When reviewing insurance appraisal reports for condo associations my colleagues and I often find reports authored and signed by companies or individuals who are not licensed appraisers in the State of Florida. When appraising buildings for condo associations an appraiser must be a State-Certified General Appraiser; residential appraisers are not allowed to appraise residential buildings over four units or a commercial building. Fulfilling the requirements to become a commercial appraiser (see bullet points below) takes between three and four years.

State-Certified General Appraisers Requirements:

  • 4-year bachelors degree or higher, or a total of 30 semester hours consisting of: English Composition; Micro Economics, Macro Economics; Finance; Algebra; Geometry or higher mathematics; Statistics; Computer Science; and either Business Law or Real Estate Law.
  • 300 classroom hours of board-approved courses (with passing exams) including fifteen hours of the Uniform Standards of Professional Appraisal Practice (USPAP).
  • Provide evidence of 3,000 hours of real property appraisal experience obtained over a minimum of a 30-month period. 1,500 hours of the claimed experience must be in commercial appraisal work. Upon request, the applicant must provide the appraisal board, for its examination, copies of appraisal reports to support the claim for experience.
  • Pass the General National Exam and the Florida Supplemental Exam.
  • State-Certified General (Commercial) Appraiser may appraise both, residential and commercial properties.

So we spend a good amount of time in the field and in the classroom, study as much as we can to pass the grueling state exam to find that others take the easy road. We have seen “appraisal reports” from home inspectors, insurance adjusters, contractors, engineers and others.

Some of these providers argue that they are providing a cost estimate and not an appraisal. Unfortunately this argument is copied by the Florida Department of Business and Professional Regulation (DBPR) and trying to turn these unlicensed providers in, appears to be futile in most cases.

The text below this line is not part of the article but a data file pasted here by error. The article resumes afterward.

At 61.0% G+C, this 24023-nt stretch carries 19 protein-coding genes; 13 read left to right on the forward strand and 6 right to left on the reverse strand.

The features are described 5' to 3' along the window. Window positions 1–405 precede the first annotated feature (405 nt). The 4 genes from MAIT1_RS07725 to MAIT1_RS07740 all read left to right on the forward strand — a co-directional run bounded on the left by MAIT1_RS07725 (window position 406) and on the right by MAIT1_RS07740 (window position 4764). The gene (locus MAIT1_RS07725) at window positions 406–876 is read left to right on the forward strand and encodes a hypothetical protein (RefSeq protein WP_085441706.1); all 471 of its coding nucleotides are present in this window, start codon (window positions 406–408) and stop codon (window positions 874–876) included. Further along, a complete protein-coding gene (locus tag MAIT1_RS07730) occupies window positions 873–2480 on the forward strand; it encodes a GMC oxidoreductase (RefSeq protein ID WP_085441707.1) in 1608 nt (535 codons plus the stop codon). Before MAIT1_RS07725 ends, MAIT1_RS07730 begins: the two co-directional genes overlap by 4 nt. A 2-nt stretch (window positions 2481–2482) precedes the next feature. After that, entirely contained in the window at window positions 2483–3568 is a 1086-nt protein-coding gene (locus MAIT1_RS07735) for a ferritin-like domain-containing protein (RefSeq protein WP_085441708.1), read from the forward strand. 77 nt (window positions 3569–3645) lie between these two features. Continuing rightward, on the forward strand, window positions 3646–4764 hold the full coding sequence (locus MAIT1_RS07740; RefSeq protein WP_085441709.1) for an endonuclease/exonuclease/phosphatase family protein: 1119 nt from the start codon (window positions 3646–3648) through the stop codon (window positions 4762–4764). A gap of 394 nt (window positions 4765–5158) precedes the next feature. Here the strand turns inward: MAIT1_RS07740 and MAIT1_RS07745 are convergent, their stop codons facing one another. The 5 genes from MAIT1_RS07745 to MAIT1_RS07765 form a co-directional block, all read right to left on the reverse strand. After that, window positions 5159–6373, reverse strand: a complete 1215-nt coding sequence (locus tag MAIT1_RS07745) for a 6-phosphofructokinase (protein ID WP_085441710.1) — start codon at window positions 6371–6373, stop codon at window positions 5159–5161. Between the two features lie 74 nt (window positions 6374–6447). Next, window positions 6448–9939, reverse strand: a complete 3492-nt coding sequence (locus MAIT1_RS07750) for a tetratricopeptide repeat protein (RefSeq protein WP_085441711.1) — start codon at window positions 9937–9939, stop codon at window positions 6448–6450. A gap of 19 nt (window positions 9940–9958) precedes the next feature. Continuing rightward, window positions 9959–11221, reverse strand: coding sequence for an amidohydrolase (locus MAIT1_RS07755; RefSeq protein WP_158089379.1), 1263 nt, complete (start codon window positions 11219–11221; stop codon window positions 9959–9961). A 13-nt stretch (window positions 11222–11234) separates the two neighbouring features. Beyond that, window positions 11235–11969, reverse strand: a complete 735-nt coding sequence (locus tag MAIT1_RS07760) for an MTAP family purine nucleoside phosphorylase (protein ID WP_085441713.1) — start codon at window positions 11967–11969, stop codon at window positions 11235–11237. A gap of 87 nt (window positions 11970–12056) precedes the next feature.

I discussed this wrong decision by the DBPR with many of my peers and we all have the same opinion that unlicensed providers should not perform a commercial appraisal.

FL Flag

When examining Florida law, we find the following:

Florida Statute 718.111.11 (a) states the following:

“Adequate property insurance, regardless of any requirement in the declaration of condominium for coverage by the association for full insurable value, replacement cost, or similar coverage, must be based on the replacement cost of the property to be insured as determined by an independent insurance appraisal or update of a prior appraisal. The replacement cost must be determined at least once every 36 months.”

This passage in the Florida Statutes makes the insurance appraisal a requirement by law, which in turn will require every appraiser to comply with the Uniform Standard of Professional Appraisal Practice (USPAP), see the following excerpt from USPAP:

“An appraiser must comply with USPAP, when either the service or the appraiser is required by law, regulation, or agreement with the client or intended user.”

USPAP further states, that if one acts as an appraiser, one has to comply with USPAP.


Therefore, an individual or company signing reports with “senior appraiser”, “regional appraiser”, “insurance appraiser” and alike is violating law and USPAP.